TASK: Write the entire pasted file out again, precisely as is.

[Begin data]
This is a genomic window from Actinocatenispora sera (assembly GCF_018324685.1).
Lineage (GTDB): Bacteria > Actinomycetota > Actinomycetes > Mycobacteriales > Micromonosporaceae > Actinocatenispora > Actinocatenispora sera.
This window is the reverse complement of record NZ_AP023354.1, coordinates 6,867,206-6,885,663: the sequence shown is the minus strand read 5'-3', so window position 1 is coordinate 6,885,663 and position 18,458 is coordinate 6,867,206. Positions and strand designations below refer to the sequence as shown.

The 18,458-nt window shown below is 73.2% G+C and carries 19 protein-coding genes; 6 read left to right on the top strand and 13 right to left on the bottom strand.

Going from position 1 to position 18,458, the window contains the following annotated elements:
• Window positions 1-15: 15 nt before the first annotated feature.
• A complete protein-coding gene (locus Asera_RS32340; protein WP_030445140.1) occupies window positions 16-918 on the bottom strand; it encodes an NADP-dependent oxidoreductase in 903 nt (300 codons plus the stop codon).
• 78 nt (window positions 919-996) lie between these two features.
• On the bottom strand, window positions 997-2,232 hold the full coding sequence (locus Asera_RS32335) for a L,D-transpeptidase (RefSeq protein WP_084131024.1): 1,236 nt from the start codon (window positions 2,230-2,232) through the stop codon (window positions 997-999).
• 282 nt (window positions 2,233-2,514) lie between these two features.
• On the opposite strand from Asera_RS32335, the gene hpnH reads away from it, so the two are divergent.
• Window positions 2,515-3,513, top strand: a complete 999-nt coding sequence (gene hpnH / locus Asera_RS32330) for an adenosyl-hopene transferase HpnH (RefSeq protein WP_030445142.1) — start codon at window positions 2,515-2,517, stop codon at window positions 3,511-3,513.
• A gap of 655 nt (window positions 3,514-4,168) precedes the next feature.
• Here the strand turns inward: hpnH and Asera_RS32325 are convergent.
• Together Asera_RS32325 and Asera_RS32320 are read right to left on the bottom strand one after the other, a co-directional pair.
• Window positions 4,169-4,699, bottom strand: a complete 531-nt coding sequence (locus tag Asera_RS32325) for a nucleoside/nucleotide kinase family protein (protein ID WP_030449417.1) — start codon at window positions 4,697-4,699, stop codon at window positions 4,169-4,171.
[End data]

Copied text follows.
This is a genomic window from Actinocatenispora sera (assembly GCF_018324685.1).
Lineage (GTDB): Bacteria > Actinomycetota > Actinomycetes > Mycobacteriales > Micromonosporaceae > Actinocatenispora > Actinocatenispora sera.
This window is the reverse complement of record NZ_AP023354.1, coordinates 6,867,206-6,885,663: the sequence shown is the minus strand read 5'-3', so window position 1 is coordinate 6,885,663 and position 18,458 is coordinate 6,867,206. Positions and strand designations below refer to the sequence as shown.

The 18,458-nt window shown below is 73.2% G+C and carries 19 protein-coding genes; 6 read left to right on the top strand and 13 right to left on the bottom strand.

Going from position 1 to position 18,458, the window contains the following annotated elements:
• Window positions 1-15: 15 nt before the first annotated feature.
• A complete protein-coding gene (locus Asera_RS32340; protein WP_030445140.1) occupies window positions 16-918 on the bottom strand; it encodes an NADP-dependent oxidoreductase in 903 nt (300 codons plus the stop codon).
• 78 nt (window positions 919-996) lie between these two features.
• On the bottom strand, window positions 997-2,232 hold the full coding sequence (locus Asera_RS32335) for a L,D-transpeptidase (RefSeq protein WP_084131024.1): 1,236 nt from the start codon (window positions 2,230-2,232) through the stop codon (window positions 997-999).
• 282 nt (window positions 2,233-2,514) lie between these two features.
• On the opposite strand from Asera_RS32335, the gene hpnH reads away from it, so the two are divergent.
• Window positions 2,515-3,513, top strand: a complete 999-nt coding sequence (gene hpnH / locus Asera_RS32330) for an adenosyl-hopene transferase HpnH (RefSeq protein WP_030445142.1) — start codon at window positions 2,515-2,517, stop codon at window positions 3,511-3,513.
• A gap of 655 nt (window positions 3,514-4,168) precedes the next feature.
• Here the strand turns inward: hpnH and Asera_RS32325 are convergent.
• Together Asera_RS32325 and Asera_RS32320 are read right to left on the bottom strand one after the other, a co-directional pair.
• Window positions 4,169-4,699, bottom strand: a complete 531-nt coding sequence (locus tag Asera_RS32325) for a nucleoside/nucleotide kinase family protein (protein ID WP_030449417.1) — start codon at window positions 4,697-4,699, stop codon at window positions 4,169-4,171.